H1-KEY didn’t make the best first impression on me with “Athletic Girl”, but after replacing their controversial member, they then returned with the addictive “Run” that took them in a fun new direction. Now the group changes directions again with their latest comeback, using “Rose Blossom” to tackle more serious material and pairing it with a melody that grows on you.
The creeping synth strings and the consistent echoing percussion hits are at the core of “Rose Blossom”, and it gradually builds and picks up pace, with a synth loop creeping along the floor of the track that caught my ear.
It quickly accelerates into a fleshed-out chorus, one that admittedly wasn’t as immediately memorable for me as “Run”, but over time the melody and the delivery by H1-KEY won me over. It almost felt like the chorus of an upbeat ballad, and the anthemic nature of it eventually got through to me, as it’s not hard at all to picture this being sung at a concert or something.
Adding another element of appeal to the release is the lyrics, which match perfectly with the visual cues of the music video. The defiant central message is self-assuring, declaring “I’m a rose among the concrete, until this bleak city becomes filled with color“, providing anthemic lyrics to go with the sound. However, it also delves a bit deeper, saying the message is not just about those who don’t meet beauty standards, but points out that even those who do get picked also wither under criticism and scrutiny. Thus, it’s a Catch-22, and the only solution is to not fuck with people who have their own color in the first place.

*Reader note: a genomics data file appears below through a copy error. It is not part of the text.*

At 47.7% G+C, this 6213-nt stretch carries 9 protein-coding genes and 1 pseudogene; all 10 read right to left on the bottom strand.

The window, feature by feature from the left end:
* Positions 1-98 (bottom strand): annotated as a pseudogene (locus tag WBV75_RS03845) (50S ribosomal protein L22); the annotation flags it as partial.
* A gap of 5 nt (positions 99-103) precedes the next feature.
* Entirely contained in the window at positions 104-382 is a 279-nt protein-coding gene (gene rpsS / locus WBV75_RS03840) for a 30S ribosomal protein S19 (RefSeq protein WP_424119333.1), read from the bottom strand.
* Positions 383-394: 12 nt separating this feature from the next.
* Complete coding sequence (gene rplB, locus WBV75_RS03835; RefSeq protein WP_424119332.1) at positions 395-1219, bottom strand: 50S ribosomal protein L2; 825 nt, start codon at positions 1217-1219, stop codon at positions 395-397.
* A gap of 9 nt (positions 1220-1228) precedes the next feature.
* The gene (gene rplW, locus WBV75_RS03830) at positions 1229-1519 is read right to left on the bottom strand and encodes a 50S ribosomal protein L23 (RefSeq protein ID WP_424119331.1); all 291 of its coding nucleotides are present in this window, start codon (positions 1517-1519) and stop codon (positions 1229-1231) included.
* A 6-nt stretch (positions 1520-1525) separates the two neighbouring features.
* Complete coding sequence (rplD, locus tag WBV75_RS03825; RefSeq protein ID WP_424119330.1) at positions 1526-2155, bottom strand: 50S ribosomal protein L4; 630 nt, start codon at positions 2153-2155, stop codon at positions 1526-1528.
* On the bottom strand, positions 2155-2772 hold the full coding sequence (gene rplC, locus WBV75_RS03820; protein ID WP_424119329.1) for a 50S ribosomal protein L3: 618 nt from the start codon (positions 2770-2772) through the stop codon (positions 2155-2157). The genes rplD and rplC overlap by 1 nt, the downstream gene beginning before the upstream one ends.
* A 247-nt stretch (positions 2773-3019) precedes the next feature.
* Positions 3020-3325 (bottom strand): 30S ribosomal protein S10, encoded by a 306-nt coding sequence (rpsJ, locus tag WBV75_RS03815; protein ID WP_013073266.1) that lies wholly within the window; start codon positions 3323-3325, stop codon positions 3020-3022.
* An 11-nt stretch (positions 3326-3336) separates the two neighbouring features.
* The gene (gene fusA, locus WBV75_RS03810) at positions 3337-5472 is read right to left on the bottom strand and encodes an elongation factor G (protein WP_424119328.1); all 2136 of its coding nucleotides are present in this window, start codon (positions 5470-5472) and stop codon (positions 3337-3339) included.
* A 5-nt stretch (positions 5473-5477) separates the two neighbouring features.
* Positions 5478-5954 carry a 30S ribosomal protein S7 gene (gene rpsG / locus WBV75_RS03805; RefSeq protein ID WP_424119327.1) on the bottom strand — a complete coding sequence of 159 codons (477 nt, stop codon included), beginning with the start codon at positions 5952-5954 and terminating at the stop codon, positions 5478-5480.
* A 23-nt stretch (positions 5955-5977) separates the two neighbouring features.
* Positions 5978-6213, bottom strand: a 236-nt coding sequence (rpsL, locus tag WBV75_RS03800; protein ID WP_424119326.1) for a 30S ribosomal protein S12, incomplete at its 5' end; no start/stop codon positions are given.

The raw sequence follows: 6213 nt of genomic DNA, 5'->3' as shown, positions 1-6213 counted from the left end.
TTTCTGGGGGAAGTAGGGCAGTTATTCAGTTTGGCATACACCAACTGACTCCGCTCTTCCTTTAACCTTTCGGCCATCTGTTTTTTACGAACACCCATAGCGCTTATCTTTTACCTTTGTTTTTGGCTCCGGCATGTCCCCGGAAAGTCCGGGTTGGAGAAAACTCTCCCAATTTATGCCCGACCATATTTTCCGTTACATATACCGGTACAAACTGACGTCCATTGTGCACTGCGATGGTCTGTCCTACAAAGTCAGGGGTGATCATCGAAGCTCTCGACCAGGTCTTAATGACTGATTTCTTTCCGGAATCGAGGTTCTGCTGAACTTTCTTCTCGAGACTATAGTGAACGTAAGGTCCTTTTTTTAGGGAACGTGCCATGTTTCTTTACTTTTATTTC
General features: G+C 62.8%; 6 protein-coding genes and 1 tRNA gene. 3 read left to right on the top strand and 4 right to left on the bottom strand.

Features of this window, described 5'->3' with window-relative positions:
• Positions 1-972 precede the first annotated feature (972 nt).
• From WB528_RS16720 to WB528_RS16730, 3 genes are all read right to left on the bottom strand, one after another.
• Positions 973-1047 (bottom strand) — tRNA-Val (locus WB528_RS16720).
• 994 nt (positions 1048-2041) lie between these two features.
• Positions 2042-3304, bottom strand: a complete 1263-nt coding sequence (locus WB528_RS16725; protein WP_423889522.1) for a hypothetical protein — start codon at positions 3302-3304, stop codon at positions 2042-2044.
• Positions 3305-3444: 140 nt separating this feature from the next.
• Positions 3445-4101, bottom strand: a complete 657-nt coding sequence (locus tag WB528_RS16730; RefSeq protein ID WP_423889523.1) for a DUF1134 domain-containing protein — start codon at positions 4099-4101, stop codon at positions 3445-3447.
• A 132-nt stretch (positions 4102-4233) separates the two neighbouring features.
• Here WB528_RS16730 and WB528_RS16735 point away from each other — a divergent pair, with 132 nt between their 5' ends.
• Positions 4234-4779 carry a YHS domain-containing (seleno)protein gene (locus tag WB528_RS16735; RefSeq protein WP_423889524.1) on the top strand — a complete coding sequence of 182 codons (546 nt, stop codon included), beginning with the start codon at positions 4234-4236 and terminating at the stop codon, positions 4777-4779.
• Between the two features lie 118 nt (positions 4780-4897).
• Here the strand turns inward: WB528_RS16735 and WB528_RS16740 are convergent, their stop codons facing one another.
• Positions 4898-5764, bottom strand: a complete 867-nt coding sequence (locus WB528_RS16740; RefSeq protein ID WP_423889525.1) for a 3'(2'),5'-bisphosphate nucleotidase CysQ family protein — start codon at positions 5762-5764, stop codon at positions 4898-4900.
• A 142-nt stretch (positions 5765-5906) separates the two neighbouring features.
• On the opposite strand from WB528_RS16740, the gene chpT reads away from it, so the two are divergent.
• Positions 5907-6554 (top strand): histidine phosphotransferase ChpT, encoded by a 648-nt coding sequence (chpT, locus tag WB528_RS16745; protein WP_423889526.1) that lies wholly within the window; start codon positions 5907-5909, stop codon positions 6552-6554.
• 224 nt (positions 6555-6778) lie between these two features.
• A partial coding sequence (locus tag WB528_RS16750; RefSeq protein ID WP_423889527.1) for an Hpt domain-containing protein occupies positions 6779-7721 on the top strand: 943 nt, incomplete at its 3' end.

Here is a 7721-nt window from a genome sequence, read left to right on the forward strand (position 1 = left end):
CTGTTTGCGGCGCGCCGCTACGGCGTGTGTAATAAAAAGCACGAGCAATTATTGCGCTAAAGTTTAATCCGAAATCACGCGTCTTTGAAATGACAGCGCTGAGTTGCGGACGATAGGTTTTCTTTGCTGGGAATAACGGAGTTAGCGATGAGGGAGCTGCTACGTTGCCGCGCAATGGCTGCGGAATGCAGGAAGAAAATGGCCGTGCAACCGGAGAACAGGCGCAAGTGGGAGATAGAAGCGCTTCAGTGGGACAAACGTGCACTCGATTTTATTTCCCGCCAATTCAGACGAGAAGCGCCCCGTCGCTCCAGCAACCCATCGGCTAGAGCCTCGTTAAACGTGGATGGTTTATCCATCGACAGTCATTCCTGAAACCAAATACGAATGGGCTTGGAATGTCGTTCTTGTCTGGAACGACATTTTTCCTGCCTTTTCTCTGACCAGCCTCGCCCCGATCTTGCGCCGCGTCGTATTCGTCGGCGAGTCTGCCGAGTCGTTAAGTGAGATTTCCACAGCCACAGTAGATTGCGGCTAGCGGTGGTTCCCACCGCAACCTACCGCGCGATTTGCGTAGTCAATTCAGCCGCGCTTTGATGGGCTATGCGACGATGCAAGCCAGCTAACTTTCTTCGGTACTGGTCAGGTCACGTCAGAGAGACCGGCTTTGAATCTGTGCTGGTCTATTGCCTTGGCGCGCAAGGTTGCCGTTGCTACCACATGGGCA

By some, the ugly flowers are picked on and snapped off,
By others even the pretty are picked and end up withering,
Why can’t you just let them be?
A message of self-determination, really. So the melancholy soundscape that has a warm assurance to it fits perfectly. Honestly, if a non-nugu group had lyrics like this we’d probably be getting daily threads about how genius it is or something. While certainly not broaching a novel concept, it’s more nuanced than the typical fare in this mode that tends to just stop at ‘haters bad’ and ‘be confident’.
While I do worry somewhat that H1-KEY seem to lack the conceptual and musical identity that helps so many groups attain popularity in this saturated market, that’s a separate concern from quality, and what they’ve done in their last two releases in that sense has been impressive. They could continue to go in different direction with every comeback or stick with one of the last two and it should be fine, but either way I’m now definitely intrigued in what they’ll bring next.